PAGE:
Local banks e-banking sites such those owned by Maybank, CIMB Bank were among the favorite target of phishing attempts.

The number of phishing attempts is on the rise, according to an advisory released by the Cyber999 Help Centre of CyberSecurity Malaysia, Bernama reported. The Cyber999 Help Centre has been receiving numerous reports from Malaysian Internet users regarding phishing websites hosted overseas.

These look exactly like that of Malaysian banks’ e-banking websites. These phishing websites or fake websites are used to conduct a “phishing attack”, which involves manipulating the weak side of human security. This is done by masquerading as a trustworthy entity, for example, a copycat of a familiar banking website.

The “phishing attack” also uses a kind of social engineering tactic, such as sending spam emails that look as though they have been sent by a well-known Malaysian bank, it said here yesterday.

The email tricks people into clicking on a link that will open up the phishing website or fake e-banking website. As the fake website looks exactly like the original, customers enter confidential information such as e-banking usernames and passwords into the fake e-banking website.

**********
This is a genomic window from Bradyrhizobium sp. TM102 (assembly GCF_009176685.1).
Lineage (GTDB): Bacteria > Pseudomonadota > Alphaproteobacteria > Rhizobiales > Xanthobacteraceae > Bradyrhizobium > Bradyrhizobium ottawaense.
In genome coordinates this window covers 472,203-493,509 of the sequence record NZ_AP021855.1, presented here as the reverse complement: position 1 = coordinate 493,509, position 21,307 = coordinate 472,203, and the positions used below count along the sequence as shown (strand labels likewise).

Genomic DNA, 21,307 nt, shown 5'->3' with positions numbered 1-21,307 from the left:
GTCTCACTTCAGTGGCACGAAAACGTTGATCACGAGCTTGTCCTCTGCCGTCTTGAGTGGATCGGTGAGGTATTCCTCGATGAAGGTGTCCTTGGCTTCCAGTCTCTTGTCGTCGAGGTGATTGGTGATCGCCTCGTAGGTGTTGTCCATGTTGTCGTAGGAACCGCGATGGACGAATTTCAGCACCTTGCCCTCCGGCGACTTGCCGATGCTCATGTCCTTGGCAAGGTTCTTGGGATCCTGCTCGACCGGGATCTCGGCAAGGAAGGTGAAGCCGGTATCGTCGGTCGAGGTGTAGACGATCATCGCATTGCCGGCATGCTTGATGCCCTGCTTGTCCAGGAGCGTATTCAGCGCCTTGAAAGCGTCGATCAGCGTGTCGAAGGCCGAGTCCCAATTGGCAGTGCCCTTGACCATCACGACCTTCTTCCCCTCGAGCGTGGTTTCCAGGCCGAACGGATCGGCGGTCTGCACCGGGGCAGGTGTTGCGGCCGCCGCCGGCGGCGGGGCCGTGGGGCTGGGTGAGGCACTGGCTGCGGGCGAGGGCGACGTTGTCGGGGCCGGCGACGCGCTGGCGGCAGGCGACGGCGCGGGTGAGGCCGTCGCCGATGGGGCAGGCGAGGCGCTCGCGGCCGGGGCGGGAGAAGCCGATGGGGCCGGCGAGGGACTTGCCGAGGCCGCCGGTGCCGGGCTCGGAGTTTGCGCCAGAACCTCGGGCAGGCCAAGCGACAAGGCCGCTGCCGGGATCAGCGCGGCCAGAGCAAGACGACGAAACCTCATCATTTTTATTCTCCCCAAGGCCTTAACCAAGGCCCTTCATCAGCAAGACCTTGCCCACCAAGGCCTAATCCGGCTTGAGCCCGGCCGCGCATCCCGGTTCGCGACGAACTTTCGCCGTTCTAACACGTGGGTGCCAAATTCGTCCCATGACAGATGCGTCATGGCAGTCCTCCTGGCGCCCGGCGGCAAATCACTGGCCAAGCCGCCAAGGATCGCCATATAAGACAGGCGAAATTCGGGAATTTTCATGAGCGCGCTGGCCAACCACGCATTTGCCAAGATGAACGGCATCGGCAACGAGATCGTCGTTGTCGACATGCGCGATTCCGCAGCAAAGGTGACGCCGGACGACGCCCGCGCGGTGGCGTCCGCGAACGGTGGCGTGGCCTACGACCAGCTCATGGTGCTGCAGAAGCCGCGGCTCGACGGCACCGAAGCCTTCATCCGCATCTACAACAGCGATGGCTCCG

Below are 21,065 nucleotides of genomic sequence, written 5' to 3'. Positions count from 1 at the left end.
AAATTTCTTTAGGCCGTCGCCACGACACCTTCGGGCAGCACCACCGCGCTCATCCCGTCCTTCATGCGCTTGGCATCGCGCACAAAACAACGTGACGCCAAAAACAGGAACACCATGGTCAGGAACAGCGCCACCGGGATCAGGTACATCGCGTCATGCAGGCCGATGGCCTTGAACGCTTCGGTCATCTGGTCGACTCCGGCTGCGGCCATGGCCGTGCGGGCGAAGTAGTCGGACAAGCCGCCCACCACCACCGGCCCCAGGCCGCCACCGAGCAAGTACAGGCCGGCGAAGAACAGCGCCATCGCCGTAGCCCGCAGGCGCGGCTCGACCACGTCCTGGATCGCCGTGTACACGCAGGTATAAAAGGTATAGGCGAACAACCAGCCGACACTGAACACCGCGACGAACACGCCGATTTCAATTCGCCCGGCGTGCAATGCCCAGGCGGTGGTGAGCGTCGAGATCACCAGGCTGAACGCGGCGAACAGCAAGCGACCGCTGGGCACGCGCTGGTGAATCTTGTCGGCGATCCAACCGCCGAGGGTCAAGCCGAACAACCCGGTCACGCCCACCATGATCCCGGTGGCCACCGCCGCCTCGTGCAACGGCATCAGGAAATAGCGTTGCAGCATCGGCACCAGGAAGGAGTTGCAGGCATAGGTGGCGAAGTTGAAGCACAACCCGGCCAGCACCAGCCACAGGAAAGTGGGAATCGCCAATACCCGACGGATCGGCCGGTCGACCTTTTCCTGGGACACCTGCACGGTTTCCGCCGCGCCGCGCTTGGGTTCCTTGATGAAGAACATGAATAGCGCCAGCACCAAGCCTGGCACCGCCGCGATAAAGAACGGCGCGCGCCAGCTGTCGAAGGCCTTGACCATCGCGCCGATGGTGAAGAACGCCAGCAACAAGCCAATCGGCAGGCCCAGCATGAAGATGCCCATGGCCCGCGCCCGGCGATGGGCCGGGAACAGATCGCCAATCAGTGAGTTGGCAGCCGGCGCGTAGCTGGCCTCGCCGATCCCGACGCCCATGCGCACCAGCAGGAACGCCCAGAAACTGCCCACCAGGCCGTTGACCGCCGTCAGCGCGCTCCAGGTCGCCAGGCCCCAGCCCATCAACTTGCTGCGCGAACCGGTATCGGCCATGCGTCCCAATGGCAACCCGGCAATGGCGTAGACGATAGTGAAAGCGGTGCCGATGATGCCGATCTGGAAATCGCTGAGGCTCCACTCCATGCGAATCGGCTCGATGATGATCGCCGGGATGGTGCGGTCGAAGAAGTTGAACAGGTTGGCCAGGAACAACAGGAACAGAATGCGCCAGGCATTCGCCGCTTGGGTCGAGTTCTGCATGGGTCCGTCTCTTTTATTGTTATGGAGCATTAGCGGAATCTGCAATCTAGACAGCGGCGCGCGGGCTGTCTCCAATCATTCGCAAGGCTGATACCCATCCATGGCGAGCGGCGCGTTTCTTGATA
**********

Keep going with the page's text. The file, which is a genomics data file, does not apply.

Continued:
This way, the “phishing attacker” steals usernames and passwords of bank customers. CyberSecurity Malaysia chief executive officer Lt-Col (Rtd) Husin Jazri said: “If you do receive such emails and they look like they are from banks or financial institutions, our advice is to ignore them.

“If you do get suspicious, contact your bank for verification or contact our Cyber999 Help Centre.” CyberSecurity Malaysia is under the purview of the Science, Technology and Innovation Ministry.

How you can help
To combat these threats, we need to your help, too. Protect yourself by always following a few key rules of thumb when you’re online:

* Use an up-to-date browser that features an anti-phishing black list. Some examples include Internet Explorer 8 or Firefox 3.0.10.

* Use unique logins and passwords for each of the websites you use.

* Check to see that you’re logging in from a legitimate e-banking site page for example the www.maybank2u.com.my domain not www.maybank2you.com.my

* Be cautious of any message, post or link you find on your e-mail that looks suspicious or requires an additional login.

How to recognize phishing e-mails and links? Software giant Microsoft provides a few clues can help you spot fraudulent e-mail messages or links within them – click here for details. The biggest social networking site Facebook also has several tips how to protect yourself against phishing. Read them here.